- Scam artists: It seems that I read more and more stories about expats, especially newbies, being tricked out of money usually over property transactions, but also over marriages where the local spouse is more interested in love than money. It’s always sad to read these stories, and I’m not one for blaming the victim, but sometimes folks just lack common sense (after all, how many of us didn’t behave like starry-eyed teenagers when we first came here). Potential expats need to do their homework and get information before they commit to moving here. And check, check, check. There is a lot of incorrect information on some of the forums. Newbies still use the “nominee” system for “buying” land, but the government has already come out in the press and said that they consider it illegal. Why would you give someone a huge chunk of money to do something that is, if not illegal, certainly on the margins of legality? We’ve all been through the “he’s just like my brother” phase of life here, especially before we actually settle down. I wouldn’t give my brother $150,000 to buy a house for me and hope that he would let me live there forever. And as far as legal documents go, well, that’s another story.
And love? It’s not only here where a spouse takes advantage of his/her wealthier partner. How many gold diggers are there in America, for instance? Marriage is a tough job no matter where you are. You’re always taking a chance. If this is the first time that you’ve been thought of as being wealthy, remember to protect yourself. You don’t want to be one of the unfortunate ones who have lost everything because of a bad marriage or a dishonest partner.
There are the negatives. They’re irritating, but manageable. What’s the balance?
- Family. Most of my family is here. I’d like to see the ones in the States, but health and travel costs are constraining factors so I have to content myself with emails, Facebook or Skype. My family here loves Indonesia and Bali, and that’s one thing that keeps me living here. My children will probably want to move on to explore new areas eventually, but this will always be home, and my wife and I will be here to welcome them back.
- Smiles. Sounds syrupy-sweet enough for me to choke on, but on my way back from Ubud earlier this week, I drove up through Kintamani and down to Singaraja from there. As I drove through the villages along the road, lots of smiles and waves. They had nothing to do with insincerity or wanting something for nothing. These were folks who were never going to see me again. They were just being friendly and that’s worth a lot in this world.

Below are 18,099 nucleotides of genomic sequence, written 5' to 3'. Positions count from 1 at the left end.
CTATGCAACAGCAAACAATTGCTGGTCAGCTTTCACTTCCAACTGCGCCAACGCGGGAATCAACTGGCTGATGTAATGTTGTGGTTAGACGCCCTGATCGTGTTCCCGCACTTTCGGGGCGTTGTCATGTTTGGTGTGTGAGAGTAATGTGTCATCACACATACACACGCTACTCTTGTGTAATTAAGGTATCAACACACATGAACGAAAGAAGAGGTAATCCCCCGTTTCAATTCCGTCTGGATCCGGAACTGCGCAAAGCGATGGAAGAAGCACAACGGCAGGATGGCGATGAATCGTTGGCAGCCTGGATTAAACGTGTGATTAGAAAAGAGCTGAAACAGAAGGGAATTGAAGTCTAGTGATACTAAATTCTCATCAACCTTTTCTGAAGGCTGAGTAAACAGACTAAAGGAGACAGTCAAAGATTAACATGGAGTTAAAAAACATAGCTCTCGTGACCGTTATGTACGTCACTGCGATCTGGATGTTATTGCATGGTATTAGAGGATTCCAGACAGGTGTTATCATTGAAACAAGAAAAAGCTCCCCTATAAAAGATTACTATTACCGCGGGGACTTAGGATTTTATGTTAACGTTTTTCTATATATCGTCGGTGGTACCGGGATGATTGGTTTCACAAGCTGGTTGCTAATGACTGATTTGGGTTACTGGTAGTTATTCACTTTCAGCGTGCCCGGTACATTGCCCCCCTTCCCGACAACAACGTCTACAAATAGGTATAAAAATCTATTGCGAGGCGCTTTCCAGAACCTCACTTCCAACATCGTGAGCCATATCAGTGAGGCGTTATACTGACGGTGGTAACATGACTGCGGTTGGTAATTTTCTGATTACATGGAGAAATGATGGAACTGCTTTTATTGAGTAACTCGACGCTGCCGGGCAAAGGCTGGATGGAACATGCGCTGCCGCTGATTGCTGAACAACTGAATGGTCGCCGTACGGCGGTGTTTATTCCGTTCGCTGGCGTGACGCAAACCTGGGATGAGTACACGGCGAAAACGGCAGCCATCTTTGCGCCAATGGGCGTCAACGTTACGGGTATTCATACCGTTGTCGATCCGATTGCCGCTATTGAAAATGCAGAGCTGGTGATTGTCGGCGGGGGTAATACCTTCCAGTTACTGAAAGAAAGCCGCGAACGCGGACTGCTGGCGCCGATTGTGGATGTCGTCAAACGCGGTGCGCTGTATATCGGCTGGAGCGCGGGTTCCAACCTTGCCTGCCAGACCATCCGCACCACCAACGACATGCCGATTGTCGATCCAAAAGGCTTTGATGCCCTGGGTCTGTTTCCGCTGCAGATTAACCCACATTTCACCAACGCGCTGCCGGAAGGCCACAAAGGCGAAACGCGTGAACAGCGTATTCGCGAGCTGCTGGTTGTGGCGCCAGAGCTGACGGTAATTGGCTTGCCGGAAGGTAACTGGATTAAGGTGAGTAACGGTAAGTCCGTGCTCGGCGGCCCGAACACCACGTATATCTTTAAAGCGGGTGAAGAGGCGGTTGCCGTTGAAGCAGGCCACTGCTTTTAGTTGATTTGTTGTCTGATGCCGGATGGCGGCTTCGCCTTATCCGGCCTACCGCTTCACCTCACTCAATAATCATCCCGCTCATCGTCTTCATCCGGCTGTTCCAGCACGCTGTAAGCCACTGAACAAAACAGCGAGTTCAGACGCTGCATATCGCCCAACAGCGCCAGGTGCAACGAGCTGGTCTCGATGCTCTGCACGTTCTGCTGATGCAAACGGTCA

- Family and community life: People take care of each other, show concern for each other, and can usually be counted on to help when help is needed. I know that my children will take care of me some day if I become too ill to get around or too senile to be useful. No nursing homes, no visiting one day a month. Elderly people are still respected here, just as little ones are too. Walking down the street in my poor kampung is always a pleasure just because of the little exchanges and pleasantries that make life comfortable. A lot of my neighbors are poor as can be, but it doesn’t effect their innate human dignity or their delightful sense of humor.
- The physical beauty of the island: Just driving up through the Ubud area to Kintamani and down to Singaraja offers enough breathtaking vistas to satisfy me for weeks. Over developed or not down south, this island is still gorgeous and the scenery is all free.
- Pace of life: Sometimes the “tomorrow” or “soon” answer to getting something done can be irritating, but the flexibility of time is something that, as I’ve written about some many times before, I’m learning to accept and appreciate.
- The sound of the sea: I live seaside and for a lover of seas and oceans that alone is enough to keep me here forever. I love being able to snorkel in front of my house. I love watching the neighborhood kids line up along the sea wall trying to catch small fish.
- The weather: The heat and dryness up in Singaraja keep my old battered bones from aching more than they would if I lived in a cold climate.
- Religion/spirituality: Actually this is a complaint that a number of expats have about living here. Religion is an integral part of life for most everyone that lives here. Foreigners need to learn to accept that.
- Cost of living: OK, let’s be practical. Life is cheaper here than in the States. Cost of living continues to rise in Indonesia, but it’s still a long way from what it would cost us to live in the States. I’m retired now. That would never have happened in America. I want a chance to take some time, reflect on life, enjoy my kids, fool around with my pets, and read and write to my heart’s content.
So, another of my annual posts on living in Bali. Who knows what next year will bring.